Commemorating the 50th anniversary of the assassination of Dr. Martin Luther King Jr., I reflect on the fearless impact and sacrifices Dr. King and Black Americans have made to build a more just America. As an Indian-American woman, I recognize that my own rights in this country would not have been possible without the work of Freedom Fighters both in this country and my ancestral land of India.
Last year, author Neil Padukone released an article entitled “India’s Debt to Black America” in which he discussed the prevalent compliant and complicit “model minority” practices we abide by as South Asian people in this country. As an Indian population of immigrants, coming to America allowed us a great opportunity as a result of the fight Black Americans have fought in demanding equal rights for people of color. As a South Asian community, we often do not acknowledge that a large part of our success as a population in this country is due to the landmark Civil Rights Act of 1964 demanded by black Americans and various other groups of color in the US.
Disturbingly, many in our community participate in racism towards black people as an ever-present element of white American culture but also as a result of internalized racism much of which comes from our deep colonial history under the British Empire. It is noted that Gandhi himself shared anti-black sentiments regarding the struggle under white oppression; keeping the Indian movement distinctly separate from that of the Black liberation movement.
The irony of our often, divisive mindsets lies in the very fact that as an Indian people, our struggle during Indian Independence shares a great relationship with the US Civil Rights movement. While the concept of non-violence is not new in human history, Martin Luther King Jr. stated he first learned of the practice while reading Essay on Civil Disobedience by Henry David Thoreau as a student at Morehouse College. In 1950 while King studied at Crozer Theological Seminary, Dr. Mordecai Johnson, the first black president of Howard University, introduced King to Gandhi’s adopted teaching of Ahimsa, the principle of nonviolence towards all living things. King stated that Gandhi’s stress on love and nonviolence gave him ‘‘the method for social reform that I had been seeking’’.
It was not until 1955, King brought into practice Gandhian principles by way of black pacifist Bayard Rustin and Glenn Smiley of the Fellowship of Reconciliation. Rustin had traveled to India in 1948, the year following Indian Independence, in order to study Gandhian teachings. It was this knowledge of nonviolent tactics King used during the Montgomery Bus Boycott 1955-1956, as Rustin served as one of King’s key strategists during the movement.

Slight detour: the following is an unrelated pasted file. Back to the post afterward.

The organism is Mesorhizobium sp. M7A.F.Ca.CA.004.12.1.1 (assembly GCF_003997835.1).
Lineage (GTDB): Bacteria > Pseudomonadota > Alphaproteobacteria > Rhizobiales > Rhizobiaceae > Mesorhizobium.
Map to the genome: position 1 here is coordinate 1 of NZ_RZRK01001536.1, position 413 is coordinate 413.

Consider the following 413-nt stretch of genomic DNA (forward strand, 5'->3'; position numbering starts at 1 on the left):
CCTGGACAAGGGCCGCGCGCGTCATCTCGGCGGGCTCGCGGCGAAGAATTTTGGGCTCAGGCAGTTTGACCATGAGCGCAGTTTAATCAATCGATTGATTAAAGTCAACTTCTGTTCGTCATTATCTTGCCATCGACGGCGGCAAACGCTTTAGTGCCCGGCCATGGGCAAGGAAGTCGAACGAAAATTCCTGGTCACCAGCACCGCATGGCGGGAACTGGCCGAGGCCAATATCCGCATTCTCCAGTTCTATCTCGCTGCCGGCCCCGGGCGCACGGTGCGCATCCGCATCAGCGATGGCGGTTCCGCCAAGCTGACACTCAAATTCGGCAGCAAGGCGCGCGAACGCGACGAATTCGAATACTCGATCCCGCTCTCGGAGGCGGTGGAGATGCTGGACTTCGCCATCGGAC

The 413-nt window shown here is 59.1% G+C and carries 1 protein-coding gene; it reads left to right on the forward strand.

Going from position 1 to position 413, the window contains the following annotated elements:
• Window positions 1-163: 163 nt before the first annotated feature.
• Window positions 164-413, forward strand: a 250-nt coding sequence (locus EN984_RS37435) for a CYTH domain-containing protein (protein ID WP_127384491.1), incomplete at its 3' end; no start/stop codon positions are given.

While King and Gandhi never met, their shared experience of segregation and racism under white oppression cannot go unnoticed. In 1897, when Gandhi returned to South Africa after briefly visiting India, he was almost lynched by a white mob that had been awaiting his return. Later, he chose not to press charges against any member of the mob stating that his principles deterred him from doing so. It was in witnessing the plight of Indians in South Africa as well as his own experiences, which led Gandhi to question his own place in society and ultimately led him to the practice of Ahimsa.
King continued to grow in nonviolent strategies as the Civil Right Movement began gaining momentum. Over a decade after Gandhi’s assassination, he visited India in 1959 and met with then Prime Minister, Jawaharlal Nehru. Regarding his visit to India, King states ‘‘We were looked upon as brothers with the color of our skins as something of an asset,’’ ‘‘But the strongest bond of fraternity was the common cause of minority and colonial peoples in America, Africa and Asia struggling to throw off racism and imperialism’’.
King’s visit to India only fortified the relationship between freedom fighters from both nations, allowing for further exchange in the shared experiences of black Americans and Indians in the fight for liberation.
Thus, as we look to ourselves and the generations to come who carry the torch to dismantle racism in its tracks, let us first look to our ancestors who paved the way for our success. Let us honor those who have come before us by recognizing the unity and practice of philosophies that shaped the liberation of our peoples both abroad and in the United States. We must recognize that we cannot stand as one people until we begin to see how our liberations are intertwined. That the freedom of our own brothers and sisters across the seas and here itself in the United States cannot be accomplished without our joining together in the same efforts toward freedom.